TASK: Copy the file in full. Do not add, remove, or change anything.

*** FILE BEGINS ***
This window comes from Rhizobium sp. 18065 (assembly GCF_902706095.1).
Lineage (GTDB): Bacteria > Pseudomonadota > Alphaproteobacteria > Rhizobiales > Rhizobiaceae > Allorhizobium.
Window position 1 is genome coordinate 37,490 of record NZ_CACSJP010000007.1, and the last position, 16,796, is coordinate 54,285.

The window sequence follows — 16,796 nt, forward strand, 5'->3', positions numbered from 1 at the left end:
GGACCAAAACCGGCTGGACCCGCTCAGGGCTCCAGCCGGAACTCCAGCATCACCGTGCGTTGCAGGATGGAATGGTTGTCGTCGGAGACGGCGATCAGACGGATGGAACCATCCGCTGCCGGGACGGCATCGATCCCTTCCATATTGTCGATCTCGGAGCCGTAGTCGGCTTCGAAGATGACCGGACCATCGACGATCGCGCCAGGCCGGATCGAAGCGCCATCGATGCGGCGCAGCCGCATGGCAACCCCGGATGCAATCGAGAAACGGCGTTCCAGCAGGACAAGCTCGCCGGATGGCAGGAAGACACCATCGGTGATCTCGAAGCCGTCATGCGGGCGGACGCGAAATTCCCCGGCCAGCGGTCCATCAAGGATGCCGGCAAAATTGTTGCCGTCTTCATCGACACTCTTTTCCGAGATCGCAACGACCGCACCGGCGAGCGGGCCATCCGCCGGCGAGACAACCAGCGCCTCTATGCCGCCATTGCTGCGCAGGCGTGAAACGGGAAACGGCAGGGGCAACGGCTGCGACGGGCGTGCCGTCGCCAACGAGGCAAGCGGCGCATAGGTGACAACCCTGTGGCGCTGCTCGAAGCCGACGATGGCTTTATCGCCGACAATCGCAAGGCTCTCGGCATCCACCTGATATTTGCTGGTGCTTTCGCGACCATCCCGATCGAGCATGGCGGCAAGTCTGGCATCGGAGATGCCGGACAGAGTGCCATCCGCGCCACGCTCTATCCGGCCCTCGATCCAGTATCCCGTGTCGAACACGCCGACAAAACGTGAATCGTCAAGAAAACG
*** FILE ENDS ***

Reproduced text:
This window comes from Rhizobium sp. 18065 (assembly GCF_902706095.1).
Lineage (GTDB): Bacteria > Pseudomonadota > Alphaproteobacteria > Rhizobiales > Rhizobiaceae > Allorhizobium.
Window position 1 is genome coordinate 37,490 of record NZ_CACSJP010000007.1, and the last position, 16,796, is coordinate 54,285.

The window sequence follows — 16,796 nt, forward strand, 5'->3', positions numbered from 1 at the left end:
GGACCAAAACCGGCTGGACCCGCTCAGGGCTCCAGCCGGAACTCCAGCATCACCGTGCGTTGCAGGATGGAATGGTTGTCGTCGGAGACGGCGATCAGACGGATGGAACCATCCGCTGCCGGGACGGCATCGATCCCTTCCATATTGTCGATCTCGGAGCCGTAGTCGGCTTCGAAGATGACCGGACCATCGACGATCGCGCCAGGCCGGATCGAAGCGCCATCGATGCGGCGCAGCCGCATGGCAACCCCGGATGCAATCGAGAAACGGCGTTCCAGCAGGACAAGCTCGCCGGATGGCAGGAAGACACCATCGGTGATCTCGAAGCCGTCATGCGGGCGGACGCGAAATTCCCCGGCCAGCGGTCCATCAAGGATGCCGGCAAAATTGTTGCCGTCTTCATCGACACTCTTTTCCGAGATCGCAACGACCGCACCGGCGAGCGGGCCATCCGCCGGCGAGACAACCAGCGCCTCTATGCCGCCATTGCTGCGCAGGCGTGAAACGGGAAACGGCAGGGGCAACGGCTGCGACGGGCGTGCCGTCGCCAACGAGGCAAGCGGCGCATAGGTGACAACCCTGTGGCGCTGCTCGAAGCCGACGATGGCTTTATCGCCGACAATCGCAAGGCTCTCGGCATCCACCTGATATTTGCTGGTGCTTTCGCGACCATCCCGATCGAGCATGGCGGCAAGTCTGGCATCGGAGATGCCGGACAGAGTGCCATCCGCGCCACGCTCTATCCGGCCCTCGATCCAGTATCCCGTGTCGAACACGCCGACAAAACGTGAATCGTCAAGAAAACG